CLAIMS by Armaggedon



   Identifying the arguer’s point

   • A claim is the point an arguer is trying to make.
   • The claim is the conclusion, proposition, or
     assertion an arguer wants another to accept.
   • The claim answers the question, "So what is your
      – example: ―You should send a birthday card to Mimi,
        because she sent you one on your birthday.‖
      – example: ―I drove last time, so this time it’s your turn
        to drive.‖
      – example: ―Because the groundhog saw his shadow,
        there will be six more weeks of winter.‖
Clue words for identifying
  • Claims often follow words such as
    ―therefore,‖ ―thus,‖ and ―hence‖
    – example:‖ Ned is conservative,
      therefore he tends to vote for John
    – example: ―There are newspapers in
      the Boswell’s driveway, thus they are
      probably out of town this weekend.‖
    – example: ―The car’s engine is still
      warm, hence it must have been
      driven recently.‖
More clue words for identifying

   •   We conclude that…   •   It should be clear that…
   •   Results indicate…   •   We may deduce that…
   •   Consequently…       •   Points to…
   •   So…                 •   The point I’m trying to
   •   In short…               make is…
   •   It follows that…    •   The most obvious
                               explanation is…
   •   Shows that…
                           •   It is highly probably
   •   Indicates that…         that…
   •   Suggests that…      •   Proves that…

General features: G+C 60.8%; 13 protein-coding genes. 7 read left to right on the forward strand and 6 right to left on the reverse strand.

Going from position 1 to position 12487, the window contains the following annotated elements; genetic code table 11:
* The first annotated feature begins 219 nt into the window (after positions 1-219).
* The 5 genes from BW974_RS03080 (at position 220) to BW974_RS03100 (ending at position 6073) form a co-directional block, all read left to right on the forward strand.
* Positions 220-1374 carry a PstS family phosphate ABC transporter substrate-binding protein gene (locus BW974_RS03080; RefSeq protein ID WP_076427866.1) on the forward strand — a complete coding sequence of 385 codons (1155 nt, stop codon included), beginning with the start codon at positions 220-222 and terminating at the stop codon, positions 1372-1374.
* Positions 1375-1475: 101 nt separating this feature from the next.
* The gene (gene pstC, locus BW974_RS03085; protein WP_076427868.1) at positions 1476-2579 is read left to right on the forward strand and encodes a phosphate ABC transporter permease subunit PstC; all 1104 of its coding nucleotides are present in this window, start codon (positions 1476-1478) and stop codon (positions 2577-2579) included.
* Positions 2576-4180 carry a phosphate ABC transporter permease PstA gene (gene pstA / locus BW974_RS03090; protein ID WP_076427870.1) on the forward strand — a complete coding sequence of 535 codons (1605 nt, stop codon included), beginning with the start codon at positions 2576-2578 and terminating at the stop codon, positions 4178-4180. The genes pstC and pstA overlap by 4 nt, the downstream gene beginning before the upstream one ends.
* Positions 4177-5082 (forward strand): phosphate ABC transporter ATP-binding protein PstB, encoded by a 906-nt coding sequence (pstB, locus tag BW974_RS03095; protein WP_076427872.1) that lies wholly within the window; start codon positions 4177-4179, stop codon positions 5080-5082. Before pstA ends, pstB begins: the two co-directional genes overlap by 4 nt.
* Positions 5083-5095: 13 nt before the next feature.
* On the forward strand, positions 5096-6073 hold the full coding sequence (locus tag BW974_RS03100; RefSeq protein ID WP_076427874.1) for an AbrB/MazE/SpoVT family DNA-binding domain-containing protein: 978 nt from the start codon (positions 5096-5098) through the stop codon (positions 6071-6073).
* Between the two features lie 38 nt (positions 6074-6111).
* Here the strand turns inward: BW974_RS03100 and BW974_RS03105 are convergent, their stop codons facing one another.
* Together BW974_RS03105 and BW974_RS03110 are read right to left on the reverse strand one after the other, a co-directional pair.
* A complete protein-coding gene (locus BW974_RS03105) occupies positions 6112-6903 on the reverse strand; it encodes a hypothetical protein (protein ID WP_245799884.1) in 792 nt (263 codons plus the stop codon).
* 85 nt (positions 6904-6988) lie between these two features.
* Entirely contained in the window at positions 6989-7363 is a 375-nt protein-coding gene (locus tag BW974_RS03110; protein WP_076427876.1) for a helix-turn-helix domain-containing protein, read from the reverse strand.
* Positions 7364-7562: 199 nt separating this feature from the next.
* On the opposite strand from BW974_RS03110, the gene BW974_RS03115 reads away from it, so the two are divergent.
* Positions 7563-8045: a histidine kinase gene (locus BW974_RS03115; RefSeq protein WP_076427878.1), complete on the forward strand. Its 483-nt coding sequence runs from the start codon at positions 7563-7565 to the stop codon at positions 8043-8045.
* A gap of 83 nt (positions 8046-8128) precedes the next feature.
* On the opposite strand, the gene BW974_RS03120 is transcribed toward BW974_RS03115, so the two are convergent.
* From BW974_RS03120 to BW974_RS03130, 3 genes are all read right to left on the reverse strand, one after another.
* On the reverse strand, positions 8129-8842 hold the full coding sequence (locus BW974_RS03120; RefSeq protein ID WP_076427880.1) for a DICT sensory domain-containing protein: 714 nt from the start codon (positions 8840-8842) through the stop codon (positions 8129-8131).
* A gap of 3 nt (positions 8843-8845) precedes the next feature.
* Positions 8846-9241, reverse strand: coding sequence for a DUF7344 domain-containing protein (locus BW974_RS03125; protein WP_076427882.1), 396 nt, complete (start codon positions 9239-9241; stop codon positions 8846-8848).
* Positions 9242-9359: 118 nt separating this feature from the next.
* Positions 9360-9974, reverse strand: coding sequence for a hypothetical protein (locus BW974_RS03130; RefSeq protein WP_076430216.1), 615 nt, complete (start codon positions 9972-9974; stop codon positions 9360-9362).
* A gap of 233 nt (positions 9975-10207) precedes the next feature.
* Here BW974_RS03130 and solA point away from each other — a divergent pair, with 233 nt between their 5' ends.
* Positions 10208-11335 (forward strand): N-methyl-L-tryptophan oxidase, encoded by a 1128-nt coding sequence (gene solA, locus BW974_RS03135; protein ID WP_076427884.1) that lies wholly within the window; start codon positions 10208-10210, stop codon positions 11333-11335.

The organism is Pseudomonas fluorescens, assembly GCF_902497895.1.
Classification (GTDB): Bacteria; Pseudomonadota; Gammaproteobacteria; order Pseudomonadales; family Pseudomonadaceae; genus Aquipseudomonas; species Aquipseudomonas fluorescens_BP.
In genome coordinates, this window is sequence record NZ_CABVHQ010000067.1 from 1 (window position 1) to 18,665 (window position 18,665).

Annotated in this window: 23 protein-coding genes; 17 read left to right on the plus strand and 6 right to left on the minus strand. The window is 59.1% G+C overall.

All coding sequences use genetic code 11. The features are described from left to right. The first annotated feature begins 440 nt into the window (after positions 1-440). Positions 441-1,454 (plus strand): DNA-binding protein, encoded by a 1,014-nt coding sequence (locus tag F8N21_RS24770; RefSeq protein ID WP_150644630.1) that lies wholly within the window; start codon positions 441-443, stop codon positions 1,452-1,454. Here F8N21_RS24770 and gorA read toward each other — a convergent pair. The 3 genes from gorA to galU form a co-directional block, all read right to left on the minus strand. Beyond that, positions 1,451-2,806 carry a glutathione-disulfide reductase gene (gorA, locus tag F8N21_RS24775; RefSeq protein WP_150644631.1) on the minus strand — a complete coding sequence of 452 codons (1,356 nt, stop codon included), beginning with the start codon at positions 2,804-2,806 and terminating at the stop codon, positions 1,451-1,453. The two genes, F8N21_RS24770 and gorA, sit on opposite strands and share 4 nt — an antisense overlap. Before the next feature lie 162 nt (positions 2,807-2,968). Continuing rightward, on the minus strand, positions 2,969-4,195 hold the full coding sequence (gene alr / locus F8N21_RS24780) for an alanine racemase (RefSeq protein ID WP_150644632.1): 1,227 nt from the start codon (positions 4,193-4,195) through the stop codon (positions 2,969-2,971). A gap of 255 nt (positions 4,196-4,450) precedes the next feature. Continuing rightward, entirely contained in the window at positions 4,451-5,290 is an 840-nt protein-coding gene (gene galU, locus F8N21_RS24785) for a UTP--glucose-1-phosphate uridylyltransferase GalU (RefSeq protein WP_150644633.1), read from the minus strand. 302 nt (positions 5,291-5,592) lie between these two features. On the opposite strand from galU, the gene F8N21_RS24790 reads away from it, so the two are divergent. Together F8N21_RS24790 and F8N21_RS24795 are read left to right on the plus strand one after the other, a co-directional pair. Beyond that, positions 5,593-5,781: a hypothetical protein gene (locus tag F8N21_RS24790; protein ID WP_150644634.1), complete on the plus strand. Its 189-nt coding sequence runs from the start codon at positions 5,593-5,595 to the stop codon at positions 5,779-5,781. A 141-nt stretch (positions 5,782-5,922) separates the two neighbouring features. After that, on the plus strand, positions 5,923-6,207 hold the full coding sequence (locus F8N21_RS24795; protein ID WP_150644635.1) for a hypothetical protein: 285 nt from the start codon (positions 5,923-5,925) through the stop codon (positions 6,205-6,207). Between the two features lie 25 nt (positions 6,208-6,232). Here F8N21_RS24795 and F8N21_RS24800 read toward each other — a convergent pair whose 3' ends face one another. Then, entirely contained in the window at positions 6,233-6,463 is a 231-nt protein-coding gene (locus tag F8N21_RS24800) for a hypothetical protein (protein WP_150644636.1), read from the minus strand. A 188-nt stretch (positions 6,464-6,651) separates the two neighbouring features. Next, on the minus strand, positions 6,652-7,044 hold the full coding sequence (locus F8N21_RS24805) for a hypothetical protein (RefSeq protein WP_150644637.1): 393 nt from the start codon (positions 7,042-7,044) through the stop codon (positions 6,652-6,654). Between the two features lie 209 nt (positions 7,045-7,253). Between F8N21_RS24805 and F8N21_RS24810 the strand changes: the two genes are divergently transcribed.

•   The truth of the matter
More about claims...

    • There are four basic types of claims:
    • fact: claims which focus on empirically verifiable
    • judgment/value: claims involving opinions,
      attitudes, and subjective evaluations of things
    • policy: claims advocating courses of action that
      should be undertaken
    • definition or classification: claims about
      categorization and classification
Factual claims

  • Empirically verifiable—ultimately there is a
    correct answer somewhere
  • The arguers may not be able to prove the
    correct answer
     – example: ―More than 300 innocent people have been
       executed in the United States.‖
  • An arguer is making a factual claim even if the
    arguer has the facts wrong
     – example: ―Dr. Gass is 6’4‖ tall.
  • Facts may involve the past, present, or future
     – example: ―California’s Hispanic population will more
       than double over the next 10 years.‖
Judgment or Value claims

  • Involve matters of taste, opinion, attitudes
    – example: ―Torture is wrong.‖
  • Always carry an evaluative dimension:
       • positive vs. negative
       • good versus bad
       • right vs. wrong
  • Not all opinions are equally good
    – example: ―Norbit was the best movie of 2007.‖

  • advocates what should be done
         • example: ―there oughta be a law…‖
         • example: ―You should change your motor oil every
           4,000 miles.‖
  • Requires someone to take a specific course
    of action
         • an individual
         • a legislature
         • a court
  • should ≠ would

   • advocates a specific definition or
     interpretation of a concept
      – example: ―Tiger Woods is African-American.‖
   • often necessary to define key concepts
     prior to arguing claims of fact, value, or
      – example: ―Rich people should pay higher
        taxes.‖ What constitutes ―rich‖?
   • often centers on what category or
     classification is most appropriate

To top